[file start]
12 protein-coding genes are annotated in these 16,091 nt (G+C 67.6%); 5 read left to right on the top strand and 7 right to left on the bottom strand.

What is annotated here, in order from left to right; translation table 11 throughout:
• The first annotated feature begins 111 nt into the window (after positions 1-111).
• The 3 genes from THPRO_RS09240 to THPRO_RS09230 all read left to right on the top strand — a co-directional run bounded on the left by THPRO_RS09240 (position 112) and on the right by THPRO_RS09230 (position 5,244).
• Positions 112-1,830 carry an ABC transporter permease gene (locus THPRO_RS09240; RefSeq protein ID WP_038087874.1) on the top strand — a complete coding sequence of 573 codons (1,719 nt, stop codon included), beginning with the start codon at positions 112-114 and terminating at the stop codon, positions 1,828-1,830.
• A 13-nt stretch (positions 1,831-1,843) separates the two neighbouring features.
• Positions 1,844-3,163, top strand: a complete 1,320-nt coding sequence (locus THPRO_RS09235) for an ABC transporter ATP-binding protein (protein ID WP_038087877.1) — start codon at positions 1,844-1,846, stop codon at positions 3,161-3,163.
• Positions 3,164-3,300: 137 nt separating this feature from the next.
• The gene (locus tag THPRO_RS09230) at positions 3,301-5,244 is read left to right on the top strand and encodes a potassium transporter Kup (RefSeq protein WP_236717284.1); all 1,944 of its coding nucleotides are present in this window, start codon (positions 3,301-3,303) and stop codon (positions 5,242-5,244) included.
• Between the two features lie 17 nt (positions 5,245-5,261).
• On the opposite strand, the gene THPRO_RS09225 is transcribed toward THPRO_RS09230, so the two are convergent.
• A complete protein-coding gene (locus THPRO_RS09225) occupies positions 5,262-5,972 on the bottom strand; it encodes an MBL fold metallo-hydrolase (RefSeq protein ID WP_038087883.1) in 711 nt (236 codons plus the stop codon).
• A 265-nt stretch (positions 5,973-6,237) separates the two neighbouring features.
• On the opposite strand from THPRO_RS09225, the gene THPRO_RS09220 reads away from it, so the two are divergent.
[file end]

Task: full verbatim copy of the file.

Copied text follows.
12 protein-coding genes are annotated in these 16,091 nt (G+C 67.6%); 5 read left to right on the top strand and 7 right to left on the bottom strand.

What is annotated here, in order from left to right; translation table 11 throughout:
• The first annotated feature begins 111 nt into the window (after positions 1-111).
• The 3 genes from THPRO_RS09240 to THPRO_RS09230 all read left to right on the top strand — a co-directional run bounded on the left by THPRO_RS09240 (position 112) and on the right by THPRO_RS09230 (position 5,244).
• Positions 112-1,830 carry an ABC transporter permease gene (locus THPRO_RS09240; RefSeq protein ID WP_038087874.1) on the top strand — a complete coding sequence of 573 codons (1,719 nt, stop codon included), beginning with the start codon at positions 112-114 and terminating at the stop codon, positions 1,828-1,830.
• A 13-nt stretch (positions 1,831-1,843) separates the two neighbouring features.
• Positions 1,844-3,163, top strand: a complete 1,320-nt coding sequence (locus THPRO_RS09235) for an ABC transporter ATP-binding protein (protein ID WP_038087877.1) — start codon at positions 1,844-1,846, stop codon at positions 3,161-3,163.
• Positions 3,164-3,300: 137 nt separating this feature from the next.
• The gene (locus tag THPRO_RS09230) at positions 3,301-5,244 is read left to right on the top strand and encodes a potassium transporter Kup (RefSeq protein WP_236717284.1); all 1,944 of its coding nucleotides are present in this window, start codon (positions 3,301-3,303) and stop codon (positions 5,242-5,244) included.
• Between the two features lie 17 nt (positions 5,245-5,261).
• On the opposite strand, the gene THPRO_RS09225 is transcribed toward THPRO_RS09230, so the two are convergent.
• A complete protein-coding gene (locus THPRO_RS09225) occupies positions 5,262-5,972 on the bottom strand; it encodes an MBL fold metallo-hydrolase (RefSeq protein ID WP_038087883.1) in 711 nt (236 codons plus the stop codon).
• A 265-nt stretch (positions 5,973-6,237) separates the two neighbouring features.
• On the opposite strand from THPRO_RS09225, the gene THPRO_RS09220 reads away from it, so the two are divergent.